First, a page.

This particular pleasure is like eating great pastry or like going inside of me to search for the traits I most love; or spending time alone investigating the many quirks in my head when dreams linger by and echo in my soul.

People are it.  Fascinating, interesting, crazy at times, sad, fulfilled, passionate, inquisitive, quirky, present and so terribly satisfying.  I line them up in my head and I feel blessed with so many who share so many characteristics and offer so many disparities, enough to satisfy me for a lifetime.  So this year of 2012, I dedicate to all my friends and my family that brings me the joy of following their life, of sharing their sorrow, and of laughing with them when their excitement is high.

I thank all of those who wrote to me, who talked to me, whom I dreamed of, whom I remembered, whom I rediscovered as well as the ones whom I missed and never got to see.  I want to celebrate us, the people who roam this earth and make my life worthwhile and prodigiously happy.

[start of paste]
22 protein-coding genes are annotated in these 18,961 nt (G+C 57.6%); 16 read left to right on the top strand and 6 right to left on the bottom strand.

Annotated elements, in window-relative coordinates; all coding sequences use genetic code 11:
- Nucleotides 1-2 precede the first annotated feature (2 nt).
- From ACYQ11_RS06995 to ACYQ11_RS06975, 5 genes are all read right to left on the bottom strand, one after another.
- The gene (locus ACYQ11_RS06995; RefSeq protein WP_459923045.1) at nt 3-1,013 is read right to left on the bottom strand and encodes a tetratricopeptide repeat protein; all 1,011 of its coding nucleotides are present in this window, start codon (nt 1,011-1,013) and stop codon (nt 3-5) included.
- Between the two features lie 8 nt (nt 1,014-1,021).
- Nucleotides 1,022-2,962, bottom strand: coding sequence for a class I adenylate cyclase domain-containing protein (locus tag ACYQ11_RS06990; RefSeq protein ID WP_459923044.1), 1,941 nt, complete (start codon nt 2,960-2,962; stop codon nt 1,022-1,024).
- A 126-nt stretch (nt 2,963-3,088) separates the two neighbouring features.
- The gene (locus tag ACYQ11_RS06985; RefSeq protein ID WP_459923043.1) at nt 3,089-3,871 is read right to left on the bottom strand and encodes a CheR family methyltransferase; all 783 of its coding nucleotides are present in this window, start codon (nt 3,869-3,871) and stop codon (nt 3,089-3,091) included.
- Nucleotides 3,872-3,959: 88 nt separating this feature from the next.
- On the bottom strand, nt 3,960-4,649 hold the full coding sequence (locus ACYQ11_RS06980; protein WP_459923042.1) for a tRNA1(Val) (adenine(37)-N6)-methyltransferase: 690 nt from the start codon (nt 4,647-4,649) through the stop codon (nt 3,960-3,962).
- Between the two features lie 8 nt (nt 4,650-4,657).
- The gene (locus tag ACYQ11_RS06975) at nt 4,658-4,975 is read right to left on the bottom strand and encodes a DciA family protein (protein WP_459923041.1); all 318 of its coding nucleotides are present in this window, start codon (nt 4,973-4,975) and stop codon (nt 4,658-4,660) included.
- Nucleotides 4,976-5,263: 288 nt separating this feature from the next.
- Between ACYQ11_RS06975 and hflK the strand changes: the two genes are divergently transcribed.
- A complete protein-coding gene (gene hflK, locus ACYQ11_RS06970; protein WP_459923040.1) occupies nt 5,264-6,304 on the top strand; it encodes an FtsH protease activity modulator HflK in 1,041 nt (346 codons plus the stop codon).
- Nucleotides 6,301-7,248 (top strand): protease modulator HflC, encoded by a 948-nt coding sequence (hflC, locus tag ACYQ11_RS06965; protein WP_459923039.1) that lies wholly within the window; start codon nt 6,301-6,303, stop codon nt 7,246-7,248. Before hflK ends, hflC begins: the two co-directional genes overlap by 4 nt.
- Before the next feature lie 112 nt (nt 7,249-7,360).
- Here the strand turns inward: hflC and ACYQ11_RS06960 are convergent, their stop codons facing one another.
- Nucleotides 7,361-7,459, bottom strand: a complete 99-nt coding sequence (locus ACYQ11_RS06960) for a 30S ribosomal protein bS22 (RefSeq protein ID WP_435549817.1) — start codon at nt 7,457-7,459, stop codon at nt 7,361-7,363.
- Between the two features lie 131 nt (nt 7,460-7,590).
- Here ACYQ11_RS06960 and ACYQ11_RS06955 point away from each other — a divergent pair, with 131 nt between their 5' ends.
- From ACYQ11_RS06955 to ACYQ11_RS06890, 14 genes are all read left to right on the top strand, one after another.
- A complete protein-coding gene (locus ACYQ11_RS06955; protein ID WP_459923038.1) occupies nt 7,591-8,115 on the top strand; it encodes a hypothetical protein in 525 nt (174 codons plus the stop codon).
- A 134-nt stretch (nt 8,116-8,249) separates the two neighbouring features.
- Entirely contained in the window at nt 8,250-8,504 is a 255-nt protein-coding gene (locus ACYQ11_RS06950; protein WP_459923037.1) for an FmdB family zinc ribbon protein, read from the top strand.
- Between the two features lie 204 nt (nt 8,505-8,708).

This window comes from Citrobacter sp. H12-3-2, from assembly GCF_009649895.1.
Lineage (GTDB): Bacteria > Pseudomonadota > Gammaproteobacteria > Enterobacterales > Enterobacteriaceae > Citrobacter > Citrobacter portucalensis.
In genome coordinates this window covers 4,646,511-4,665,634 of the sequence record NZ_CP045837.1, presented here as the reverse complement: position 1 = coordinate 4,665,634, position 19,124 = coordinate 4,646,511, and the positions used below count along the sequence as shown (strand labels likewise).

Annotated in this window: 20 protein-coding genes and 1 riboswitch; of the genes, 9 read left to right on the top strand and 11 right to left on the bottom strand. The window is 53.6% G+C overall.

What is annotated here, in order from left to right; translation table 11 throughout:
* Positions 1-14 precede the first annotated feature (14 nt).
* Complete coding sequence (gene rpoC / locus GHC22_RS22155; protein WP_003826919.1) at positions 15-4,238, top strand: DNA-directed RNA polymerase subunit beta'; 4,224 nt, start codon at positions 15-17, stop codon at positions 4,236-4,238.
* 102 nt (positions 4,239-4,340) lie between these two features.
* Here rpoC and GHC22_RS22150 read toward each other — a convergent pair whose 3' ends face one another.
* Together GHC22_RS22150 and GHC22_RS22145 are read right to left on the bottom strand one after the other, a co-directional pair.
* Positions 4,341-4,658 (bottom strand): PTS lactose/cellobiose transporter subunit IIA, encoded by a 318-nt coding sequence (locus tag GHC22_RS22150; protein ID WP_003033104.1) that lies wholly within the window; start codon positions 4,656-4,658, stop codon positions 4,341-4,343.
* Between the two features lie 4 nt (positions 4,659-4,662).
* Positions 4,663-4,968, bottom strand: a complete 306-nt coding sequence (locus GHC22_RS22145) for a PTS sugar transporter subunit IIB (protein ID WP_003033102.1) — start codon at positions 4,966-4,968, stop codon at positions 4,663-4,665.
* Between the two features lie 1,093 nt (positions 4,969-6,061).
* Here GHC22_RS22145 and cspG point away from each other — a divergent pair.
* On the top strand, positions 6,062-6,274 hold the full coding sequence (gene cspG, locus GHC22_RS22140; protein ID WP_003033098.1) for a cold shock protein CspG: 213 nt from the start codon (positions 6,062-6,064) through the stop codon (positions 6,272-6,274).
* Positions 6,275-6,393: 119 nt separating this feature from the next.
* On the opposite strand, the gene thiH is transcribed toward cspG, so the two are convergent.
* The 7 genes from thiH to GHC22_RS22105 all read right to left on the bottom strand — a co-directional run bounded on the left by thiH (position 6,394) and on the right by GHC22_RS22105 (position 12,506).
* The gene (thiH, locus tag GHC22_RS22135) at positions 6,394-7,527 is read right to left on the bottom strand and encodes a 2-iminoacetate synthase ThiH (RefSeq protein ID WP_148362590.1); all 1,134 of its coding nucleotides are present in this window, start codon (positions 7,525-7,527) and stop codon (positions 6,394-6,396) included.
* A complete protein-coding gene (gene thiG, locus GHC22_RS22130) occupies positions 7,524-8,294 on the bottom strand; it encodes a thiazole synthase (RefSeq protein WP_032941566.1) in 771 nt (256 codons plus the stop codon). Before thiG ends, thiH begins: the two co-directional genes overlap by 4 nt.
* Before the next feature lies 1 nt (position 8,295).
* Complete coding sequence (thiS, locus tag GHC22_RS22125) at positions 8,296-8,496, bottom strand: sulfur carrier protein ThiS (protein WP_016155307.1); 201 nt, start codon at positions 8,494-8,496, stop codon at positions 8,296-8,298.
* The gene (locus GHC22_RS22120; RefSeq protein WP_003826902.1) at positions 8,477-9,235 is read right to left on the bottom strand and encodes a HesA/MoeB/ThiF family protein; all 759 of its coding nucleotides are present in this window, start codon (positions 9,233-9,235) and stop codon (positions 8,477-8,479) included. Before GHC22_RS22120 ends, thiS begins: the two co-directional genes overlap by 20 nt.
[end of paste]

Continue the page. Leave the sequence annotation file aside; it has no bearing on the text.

I used to think that bread was a huge and very simple pleasure. So satisfying.  A nice chunk torn from a baguette and so good to the tongue.  I think that the huge flow of humans that populate my life and let me enter their lives is the greatest satisfaction and the most enthralling and interesting aspect of living.

Copyright 2012 Micheline Brierre